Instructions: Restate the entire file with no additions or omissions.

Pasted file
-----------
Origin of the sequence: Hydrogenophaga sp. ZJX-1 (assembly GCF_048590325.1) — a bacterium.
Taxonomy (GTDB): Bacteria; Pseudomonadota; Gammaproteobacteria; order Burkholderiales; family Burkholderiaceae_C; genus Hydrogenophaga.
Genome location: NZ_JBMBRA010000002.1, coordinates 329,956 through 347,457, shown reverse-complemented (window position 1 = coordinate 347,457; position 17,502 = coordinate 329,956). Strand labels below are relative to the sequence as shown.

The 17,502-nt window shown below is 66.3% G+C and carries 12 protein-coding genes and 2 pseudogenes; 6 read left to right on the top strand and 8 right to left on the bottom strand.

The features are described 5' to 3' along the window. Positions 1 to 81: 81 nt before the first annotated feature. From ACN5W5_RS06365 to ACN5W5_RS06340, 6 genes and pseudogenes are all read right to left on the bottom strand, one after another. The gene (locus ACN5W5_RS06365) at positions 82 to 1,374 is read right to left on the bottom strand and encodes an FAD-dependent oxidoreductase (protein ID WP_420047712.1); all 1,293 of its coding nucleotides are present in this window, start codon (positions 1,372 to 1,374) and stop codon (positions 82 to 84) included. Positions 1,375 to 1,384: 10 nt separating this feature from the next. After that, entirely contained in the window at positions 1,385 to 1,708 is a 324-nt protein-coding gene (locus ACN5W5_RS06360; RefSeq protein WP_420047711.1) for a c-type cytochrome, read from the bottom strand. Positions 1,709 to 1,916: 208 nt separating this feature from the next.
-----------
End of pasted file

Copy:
Origin of the sequence: Hydrogenophaga sp. ZJX-1 (assembly GCF_048590325.1) — a bacterium.
Taxonomy (GTDB): Bacteria; Pseudomonadota; Gammaproteobacteria; order Burkholderiales; family Burkholderiaceae_C; genus Hydrogenophaga.
Genome location: NZ_JBMBRA010000002.1, coordinates 329,956 through 347,457, shown reverse-complemented (window position 1 = coordinate 347,457; position 17,502 = coordinate 329,956). Strand labels below are relative to the sequence as shown.

The 17,502-nt window shown below is 66.3% G+C and carries 12 protein-coding genes and 2 pseudogenes; 6 read left to right on the top strand and 8 right to left on the bottom strand.

The features are described 5' to 3' along the window. Positions 1 to 81: 81 nt before the first annotated feature. From ACN5W5_RS06365 to ACN5W5_RS06340, 6 genes and pseudogenes are all read right to left on the bottom strand, one after another. The gene (locus ACN5W5_RS06365) at positions 82 to 1,374 is read right to left on the bottom strand and encodes an FAD-dependent oxidoreductase (protein ID WP_420047712.1); all 1,293 of its coding nucleotides are present in this window, start codon (positions 1,372 to 1,374) and stop codon (positions 82 to 84) included. Positions 1,375 to 1,384: 10 nt separating this feature from the next. After that, entirely contained in the window at positions 1,385 to 1,708 is a 324-nt protein-coding gene (locus ACN5W5_RS06360; RefSeq protein WP_420047711.1) for a c-type cytochrome, read from the bottom strand. Positions 1,709 to 1,916: 208 nt separating this feature from the next.